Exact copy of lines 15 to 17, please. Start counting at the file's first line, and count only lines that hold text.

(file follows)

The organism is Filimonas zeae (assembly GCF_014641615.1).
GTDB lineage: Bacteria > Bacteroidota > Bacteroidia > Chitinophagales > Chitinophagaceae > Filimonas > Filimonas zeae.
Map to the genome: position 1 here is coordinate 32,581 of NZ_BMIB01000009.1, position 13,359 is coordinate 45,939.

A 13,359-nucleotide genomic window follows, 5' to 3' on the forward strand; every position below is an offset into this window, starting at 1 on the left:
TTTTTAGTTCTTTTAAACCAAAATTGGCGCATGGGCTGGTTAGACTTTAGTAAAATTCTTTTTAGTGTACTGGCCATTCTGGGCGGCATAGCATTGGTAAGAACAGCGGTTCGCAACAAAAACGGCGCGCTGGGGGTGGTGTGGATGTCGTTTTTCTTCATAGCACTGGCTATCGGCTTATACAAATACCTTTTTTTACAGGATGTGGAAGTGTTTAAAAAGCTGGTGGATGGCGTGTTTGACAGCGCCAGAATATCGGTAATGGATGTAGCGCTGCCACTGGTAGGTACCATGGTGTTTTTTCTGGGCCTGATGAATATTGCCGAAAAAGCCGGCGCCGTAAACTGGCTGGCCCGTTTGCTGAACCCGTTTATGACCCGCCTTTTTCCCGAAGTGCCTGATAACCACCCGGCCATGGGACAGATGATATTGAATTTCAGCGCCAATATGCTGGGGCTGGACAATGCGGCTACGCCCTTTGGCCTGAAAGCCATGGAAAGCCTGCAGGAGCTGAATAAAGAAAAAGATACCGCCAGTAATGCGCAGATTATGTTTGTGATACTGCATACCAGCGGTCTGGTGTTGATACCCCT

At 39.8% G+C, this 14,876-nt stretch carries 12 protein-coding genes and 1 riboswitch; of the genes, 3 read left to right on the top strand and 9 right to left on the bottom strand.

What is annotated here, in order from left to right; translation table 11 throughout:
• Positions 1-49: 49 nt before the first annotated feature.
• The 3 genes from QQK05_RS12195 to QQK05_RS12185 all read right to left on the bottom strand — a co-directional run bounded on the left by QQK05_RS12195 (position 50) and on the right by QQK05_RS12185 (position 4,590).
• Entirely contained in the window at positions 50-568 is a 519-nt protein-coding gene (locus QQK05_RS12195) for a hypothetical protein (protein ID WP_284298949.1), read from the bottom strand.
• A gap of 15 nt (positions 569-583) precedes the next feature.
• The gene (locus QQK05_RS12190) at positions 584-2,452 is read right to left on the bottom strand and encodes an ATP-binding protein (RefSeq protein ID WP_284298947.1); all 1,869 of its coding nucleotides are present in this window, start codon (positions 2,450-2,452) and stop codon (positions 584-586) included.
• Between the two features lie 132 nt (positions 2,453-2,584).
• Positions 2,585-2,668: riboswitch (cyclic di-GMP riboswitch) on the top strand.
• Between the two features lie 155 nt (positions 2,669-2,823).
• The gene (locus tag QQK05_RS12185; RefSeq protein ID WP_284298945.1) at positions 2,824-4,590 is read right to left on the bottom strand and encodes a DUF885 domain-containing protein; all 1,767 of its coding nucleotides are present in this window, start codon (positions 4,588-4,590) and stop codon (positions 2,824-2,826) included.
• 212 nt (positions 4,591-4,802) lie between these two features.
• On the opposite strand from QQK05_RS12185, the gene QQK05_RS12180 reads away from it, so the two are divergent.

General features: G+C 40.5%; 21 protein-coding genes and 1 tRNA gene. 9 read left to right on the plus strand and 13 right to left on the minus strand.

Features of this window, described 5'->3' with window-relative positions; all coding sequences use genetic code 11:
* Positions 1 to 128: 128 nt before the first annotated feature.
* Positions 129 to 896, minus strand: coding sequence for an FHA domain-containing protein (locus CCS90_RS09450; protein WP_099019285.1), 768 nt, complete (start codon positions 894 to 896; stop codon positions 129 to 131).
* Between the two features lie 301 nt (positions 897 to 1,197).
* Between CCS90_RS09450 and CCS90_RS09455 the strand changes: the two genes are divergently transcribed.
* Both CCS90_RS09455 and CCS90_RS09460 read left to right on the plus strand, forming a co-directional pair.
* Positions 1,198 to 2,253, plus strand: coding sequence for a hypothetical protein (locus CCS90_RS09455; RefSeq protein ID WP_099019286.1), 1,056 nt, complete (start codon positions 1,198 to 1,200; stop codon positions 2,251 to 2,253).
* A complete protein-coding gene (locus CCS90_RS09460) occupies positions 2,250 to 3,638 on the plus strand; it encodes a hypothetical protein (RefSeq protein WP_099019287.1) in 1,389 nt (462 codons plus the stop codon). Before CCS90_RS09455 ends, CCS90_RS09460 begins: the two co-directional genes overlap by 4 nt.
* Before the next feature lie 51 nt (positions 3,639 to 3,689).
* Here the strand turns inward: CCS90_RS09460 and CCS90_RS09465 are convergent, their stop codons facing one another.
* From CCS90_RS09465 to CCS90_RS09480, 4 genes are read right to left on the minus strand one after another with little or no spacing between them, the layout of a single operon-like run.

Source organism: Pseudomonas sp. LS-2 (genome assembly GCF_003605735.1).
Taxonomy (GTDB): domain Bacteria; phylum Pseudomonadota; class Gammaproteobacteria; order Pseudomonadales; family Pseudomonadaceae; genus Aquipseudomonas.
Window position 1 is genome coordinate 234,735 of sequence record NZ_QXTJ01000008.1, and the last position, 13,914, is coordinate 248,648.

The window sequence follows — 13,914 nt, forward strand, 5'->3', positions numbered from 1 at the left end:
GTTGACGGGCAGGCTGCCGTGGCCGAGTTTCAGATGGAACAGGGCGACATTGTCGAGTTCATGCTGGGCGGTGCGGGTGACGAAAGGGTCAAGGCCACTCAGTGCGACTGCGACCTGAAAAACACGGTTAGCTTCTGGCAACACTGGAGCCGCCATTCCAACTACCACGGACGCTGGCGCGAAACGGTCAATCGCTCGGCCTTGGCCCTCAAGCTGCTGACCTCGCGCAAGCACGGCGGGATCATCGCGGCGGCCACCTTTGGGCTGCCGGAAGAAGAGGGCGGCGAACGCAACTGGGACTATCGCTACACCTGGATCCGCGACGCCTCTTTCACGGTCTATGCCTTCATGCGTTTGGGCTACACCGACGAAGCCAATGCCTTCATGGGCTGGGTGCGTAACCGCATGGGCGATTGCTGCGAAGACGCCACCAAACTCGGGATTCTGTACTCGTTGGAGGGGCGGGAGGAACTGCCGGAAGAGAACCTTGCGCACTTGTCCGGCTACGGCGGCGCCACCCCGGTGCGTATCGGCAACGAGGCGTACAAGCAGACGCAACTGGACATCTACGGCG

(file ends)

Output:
• Between the two features lie 155 nt (positions 2,669-2,823).
• The gene (locus tag QQK05_RS12185; RefSeq protein ID WP_284298945.1) at positions 2,824-4,590 is read right to left on the bottom strand and encodes a DUF885 domain-containing protein; all 1,767 of its coding nucleotides are present in this window, start codon (positions 4,588-4,590) and stop codon (positions 2,824-2,826) included.
• 212 nt (positions 4,591-4,802) lie between these two features.